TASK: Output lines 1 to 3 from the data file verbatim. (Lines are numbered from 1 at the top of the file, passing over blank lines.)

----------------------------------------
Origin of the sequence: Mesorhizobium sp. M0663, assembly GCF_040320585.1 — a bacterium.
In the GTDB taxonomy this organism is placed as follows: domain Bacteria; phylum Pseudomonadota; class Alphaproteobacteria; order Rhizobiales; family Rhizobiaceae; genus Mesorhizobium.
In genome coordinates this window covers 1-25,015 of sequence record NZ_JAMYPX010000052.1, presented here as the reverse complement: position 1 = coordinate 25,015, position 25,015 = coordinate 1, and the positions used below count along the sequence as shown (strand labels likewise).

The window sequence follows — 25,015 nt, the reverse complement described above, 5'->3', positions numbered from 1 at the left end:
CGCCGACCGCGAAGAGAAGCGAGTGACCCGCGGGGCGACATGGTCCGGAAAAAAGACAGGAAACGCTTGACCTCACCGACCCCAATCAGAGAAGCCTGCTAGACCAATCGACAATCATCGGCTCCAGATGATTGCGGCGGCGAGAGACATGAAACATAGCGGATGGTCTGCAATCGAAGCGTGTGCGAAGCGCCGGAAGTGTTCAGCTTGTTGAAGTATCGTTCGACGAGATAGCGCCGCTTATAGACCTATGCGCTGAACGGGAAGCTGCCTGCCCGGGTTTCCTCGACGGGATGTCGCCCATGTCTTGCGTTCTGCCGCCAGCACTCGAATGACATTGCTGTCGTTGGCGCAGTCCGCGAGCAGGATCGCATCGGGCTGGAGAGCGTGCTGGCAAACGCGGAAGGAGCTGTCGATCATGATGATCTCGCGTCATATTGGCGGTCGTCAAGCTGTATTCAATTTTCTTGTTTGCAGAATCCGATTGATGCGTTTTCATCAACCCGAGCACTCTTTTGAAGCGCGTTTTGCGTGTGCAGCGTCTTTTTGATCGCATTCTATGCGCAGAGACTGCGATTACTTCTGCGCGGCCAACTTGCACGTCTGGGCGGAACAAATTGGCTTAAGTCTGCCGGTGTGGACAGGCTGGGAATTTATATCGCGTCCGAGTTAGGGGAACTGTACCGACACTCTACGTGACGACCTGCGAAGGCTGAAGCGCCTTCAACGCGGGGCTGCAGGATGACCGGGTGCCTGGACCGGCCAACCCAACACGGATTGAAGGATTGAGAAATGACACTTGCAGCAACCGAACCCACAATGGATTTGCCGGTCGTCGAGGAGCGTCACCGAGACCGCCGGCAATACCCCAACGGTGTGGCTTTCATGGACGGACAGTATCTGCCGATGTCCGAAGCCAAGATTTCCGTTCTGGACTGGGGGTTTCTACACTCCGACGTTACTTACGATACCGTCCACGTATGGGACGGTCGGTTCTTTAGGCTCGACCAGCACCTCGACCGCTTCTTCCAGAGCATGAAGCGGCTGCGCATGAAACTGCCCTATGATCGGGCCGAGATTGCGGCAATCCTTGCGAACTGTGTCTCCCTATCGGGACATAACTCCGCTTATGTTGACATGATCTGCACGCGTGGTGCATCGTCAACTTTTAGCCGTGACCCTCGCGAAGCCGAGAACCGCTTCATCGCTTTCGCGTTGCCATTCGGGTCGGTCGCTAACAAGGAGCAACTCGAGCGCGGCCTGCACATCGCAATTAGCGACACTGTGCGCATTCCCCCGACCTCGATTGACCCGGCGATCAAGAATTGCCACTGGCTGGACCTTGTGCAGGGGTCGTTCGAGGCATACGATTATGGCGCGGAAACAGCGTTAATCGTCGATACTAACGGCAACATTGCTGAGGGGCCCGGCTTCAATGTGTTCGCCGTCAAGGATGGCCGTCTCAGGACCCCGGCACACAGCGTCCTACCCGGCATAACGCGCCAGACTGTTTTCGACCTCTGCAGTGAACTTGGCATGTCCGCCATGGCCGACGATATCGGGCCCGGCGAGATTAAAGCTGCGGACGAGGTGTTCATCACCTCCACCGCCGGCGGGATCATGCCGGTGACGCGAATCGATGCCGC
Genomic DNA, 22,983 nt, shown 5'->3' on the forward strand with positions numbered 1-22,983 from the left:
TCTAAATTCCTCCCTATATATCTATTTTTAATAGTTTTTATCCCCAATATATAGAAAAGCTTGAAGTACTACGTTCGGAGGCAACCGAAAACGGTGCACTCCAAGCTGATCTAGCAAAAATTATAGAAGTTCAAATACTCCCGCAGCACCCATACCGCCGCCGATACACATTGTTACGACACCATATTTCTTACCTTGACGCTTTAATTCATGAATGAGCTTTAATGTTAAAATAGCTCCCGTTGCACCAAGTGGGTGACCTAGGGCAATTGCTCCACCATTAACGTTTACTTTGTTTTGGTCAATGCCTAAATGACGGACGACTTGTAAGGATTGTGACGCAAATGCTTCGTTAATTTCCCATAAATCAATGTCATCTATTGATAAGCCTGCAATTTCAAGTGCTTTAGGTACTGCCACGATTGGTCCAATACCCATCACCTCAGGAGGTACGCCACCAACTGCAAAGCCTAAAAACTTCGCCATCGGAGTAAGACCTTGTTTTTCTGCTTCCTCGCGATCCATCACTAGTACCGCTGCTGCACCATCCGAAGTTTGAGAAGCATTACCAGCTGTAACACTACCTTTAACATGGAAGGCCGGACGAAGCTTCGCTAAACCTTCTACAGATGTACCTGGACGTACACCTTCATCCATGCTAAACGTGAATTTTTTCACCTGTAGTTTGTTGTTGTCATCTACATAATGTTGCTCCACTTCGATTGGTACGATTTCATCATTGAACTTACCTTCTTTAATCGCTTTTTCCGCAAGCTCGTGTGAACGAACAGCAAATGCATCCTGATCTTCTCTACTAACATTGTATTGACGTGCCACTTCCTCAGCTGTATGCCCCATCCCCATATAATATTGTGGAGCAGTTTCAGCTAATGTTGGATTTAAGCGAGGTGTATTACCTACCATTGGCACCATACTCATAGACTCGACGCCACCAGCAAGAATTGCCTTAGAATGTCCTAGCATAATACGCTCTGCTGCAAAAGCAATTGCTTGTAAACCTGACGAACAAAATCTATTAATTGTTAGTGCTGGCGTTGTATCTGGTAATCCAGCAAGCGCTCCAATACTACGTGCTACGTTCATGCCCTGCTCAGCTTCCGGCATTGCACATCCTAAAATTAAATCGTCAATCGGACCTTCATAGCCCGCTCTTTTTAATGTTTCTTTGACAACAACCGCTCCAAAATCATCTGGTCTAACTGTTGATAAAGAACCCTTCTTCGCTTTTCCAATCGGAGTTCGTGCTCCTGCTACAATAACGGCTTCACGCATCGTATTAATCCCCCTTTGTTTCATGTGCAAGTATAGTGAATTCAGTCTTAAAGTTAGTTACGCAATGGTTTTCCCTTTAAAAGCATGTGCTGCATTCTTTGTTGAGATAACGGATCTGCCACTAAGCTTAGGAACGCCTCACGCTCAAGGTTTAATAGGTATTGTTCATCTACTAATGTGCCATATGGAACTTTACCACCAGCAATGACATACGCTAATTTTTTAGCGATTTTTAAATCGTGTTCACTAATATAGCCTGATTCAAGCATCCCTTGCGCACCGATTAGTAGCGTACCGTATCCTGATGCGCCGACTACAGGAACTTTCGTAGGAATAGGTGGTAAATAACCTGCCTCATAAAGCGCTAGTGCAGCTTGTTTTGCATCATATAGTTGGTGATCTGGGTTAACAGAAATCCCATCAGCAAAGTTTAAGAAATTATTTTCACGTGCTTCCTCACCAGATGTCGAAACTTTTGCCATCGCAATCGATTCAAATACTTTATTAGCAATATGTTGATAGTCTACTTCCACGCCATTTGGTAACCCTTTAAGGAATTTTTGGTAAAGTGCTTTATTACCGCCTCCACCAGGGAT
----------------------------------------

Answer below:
Origin of the sequence: Mesorhizobium sp. M0663, assembly GCF_040320585.1 — a bacterium.
In the GTDB taxonomy this organism is placed as follows: domain Bacteria; phylum Pseudomonadota; class Alphaproteobacteria; order Rhizobiales; family Rhizobiaceae; genus Mesorhizobium.
In genome coordinates this window covers 1-25,015 of sequence record NZ_JAMYPX010000052.1, presented here as the reverse complement: position 1 = coordinate 25,015, position 25,015 = coordinate 1, and the positions used below count along the sequence as shown (strand labels likewise).